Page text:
Asset test

2002, which weighs in at a whopping 462 sections and 12 schedules, and which will become effective later this year. However, this is not an act that any solicitor or barrister can afford to understand in only general terms.
While the most significant effect will be on the working lives of practitioners conducting criminal litigation, in particular white collar crime, every lawyer should undertake a detailed consideration of how it will affect their practice, by influencing the advice they give and the way they go about their business.
The key proposals of the act are the establishment of a specialist agency to target confiscation of the proceeds of crime; the consolidation of the criminal confiscation regime; the introduction of a civil forfeiture regime; increased powers of investigation; and a new power to tax criminals without reference to source of income. There are also significant changes to the existing money laundering legislation, and it is this development that should be of interest to all lawyers.
Changes to the substantive law of criminal confiscation have possibly been previously overstated. In fact, the biggest change is academic, namely the introduction of a single regime for the confiscation of the proceeds of all crimes in place of the two regimes that exist now for drugs and non-drugs offences respectively.
Other changes, such as the introduction of the mandatory use of the statutory assumptions in non-drugs cases (assumptions, in certain cases, that all of a defendant's assets represent the proceeds of crime) and the introduction of confiscation orders in nominal amounts where a defendant has no realisable assets, will not make much difference in practice. The important changes for practitioners lie instead in the way that the prosecuting authorities approach confiscation and changes to court procedures.
The current regime fails to recover the proceeds of crime because the authorities are underfunded and have low morale, not because their powers are insufficient. The new Asset Recovery Agency (ARA) will have greater resources and will train police and others to become financial investigators in addition to coordinating efforts between the prosecuting authorities. This should result in those authorities having the wherewithal and funding to pursue confiscation as a matter of course.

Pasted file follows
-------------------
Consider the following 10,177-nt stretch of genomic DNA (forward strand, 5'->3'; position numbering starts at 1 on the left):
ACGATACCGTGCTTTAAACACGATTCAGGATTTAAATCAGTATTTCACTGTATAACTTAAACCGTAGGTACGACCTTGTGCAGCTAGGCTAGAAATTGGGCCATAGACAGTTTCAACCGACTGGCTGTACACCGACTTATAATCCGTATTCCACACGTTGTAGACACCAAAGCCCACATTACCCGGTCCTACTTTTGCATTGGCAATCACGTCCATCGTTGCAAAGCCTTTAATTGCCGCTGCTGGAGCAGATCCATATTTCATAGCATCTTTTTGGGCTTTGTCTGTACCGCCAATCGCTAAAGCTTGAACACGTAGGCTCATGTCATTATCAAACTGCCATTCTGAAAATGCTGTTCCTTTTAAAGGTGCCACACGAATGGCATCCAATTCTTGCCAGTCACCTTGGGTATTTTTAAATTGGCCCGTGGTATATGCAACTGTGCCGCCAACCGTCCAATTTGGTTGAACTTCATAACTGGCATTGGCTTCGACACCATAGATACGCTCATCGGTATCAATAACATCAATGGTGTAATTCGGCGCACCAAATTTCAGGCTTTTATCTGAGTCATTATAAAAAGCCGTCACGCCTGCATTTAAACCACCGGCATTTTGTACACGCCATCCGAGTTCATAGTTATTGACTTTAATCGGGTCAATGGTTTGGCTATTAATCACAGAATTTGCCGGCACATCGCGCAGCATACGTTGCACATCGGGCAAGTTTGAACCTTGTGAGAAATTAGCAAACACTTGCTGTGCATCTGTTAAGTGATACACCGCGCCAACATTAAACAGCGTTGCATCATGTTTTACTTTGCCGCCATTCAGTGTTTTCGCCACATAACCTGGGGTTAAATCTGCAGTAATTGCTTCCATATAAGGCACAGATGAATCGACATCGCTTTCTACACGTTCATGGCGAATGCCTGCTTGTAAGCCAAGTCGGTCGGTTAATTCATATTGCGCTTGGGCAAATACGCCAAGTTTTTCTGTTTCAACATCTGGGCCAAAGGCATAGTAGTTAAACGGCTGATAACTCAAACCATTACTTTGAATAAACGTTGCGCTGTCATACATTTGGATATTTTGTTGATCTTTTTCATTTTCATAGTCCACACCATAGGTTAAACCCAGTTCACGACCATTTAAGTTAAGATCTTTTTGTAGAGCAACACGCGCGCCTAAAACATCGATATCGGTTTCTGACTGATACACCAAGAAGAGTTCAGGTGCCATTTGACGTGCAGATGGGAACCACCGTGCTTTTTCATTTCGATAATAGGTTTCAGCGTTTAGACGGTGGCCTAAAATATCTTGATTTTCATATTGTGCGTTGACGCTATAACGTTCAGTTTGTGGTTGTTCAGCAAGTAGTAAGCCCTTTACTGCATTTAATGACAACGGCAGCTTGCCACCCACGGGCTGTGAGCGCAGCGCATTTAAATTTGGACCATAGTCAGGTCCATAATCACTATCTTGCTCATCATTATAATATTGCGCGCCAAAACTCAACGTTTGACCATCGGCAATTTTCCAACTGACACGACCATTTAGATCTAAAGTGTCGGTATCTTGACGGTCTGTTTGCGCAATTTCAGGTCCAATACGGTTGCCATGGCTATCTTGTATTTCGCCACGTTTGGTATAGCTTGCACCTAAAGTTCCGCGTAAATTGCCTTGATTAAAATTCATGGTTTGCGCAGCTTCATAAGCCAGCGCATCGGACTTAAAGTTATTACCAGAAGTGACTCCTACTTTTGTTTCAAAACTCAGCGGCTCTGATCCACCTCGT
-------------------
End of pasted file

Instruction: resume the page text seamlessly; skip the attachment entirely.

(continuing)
The principal procedural change is that the Crown Court will become a one-stop shop, where applications for restraint orders, receivership orders and variations and discharges of such orders will now be heard, rather than in the High Court. This will make it quicker, easier and cheaper to obtain restraint orders and thereafter manage a defendant's assets, which will almost certainly mean a dramatic increase in the number of applications. Further, according to the act, restraint orders will now become available as soon as an investigation has commenced, rather than only after a defendant “is to be charged”.
In fraud cases, where an investigation might last two years, there is often little point in going to the High Court for a restraint order, particularly if the accused has not sought to dispose of assets during the investigation. However, under the new legislation, the authorities are very likely to proceed immediately to the Crown Court for a restraint order at the beginning of an investigation, when they may still know very little about a defendant.
There is also the added incentive that a restraint order can prevent a suspect from paying privately for representation, because an individual under restraint will not be permitted to pay legal fees that relate to the offences in connection with which they were restrained. In practice, this provision deals a serious blow to the future of private fraud work.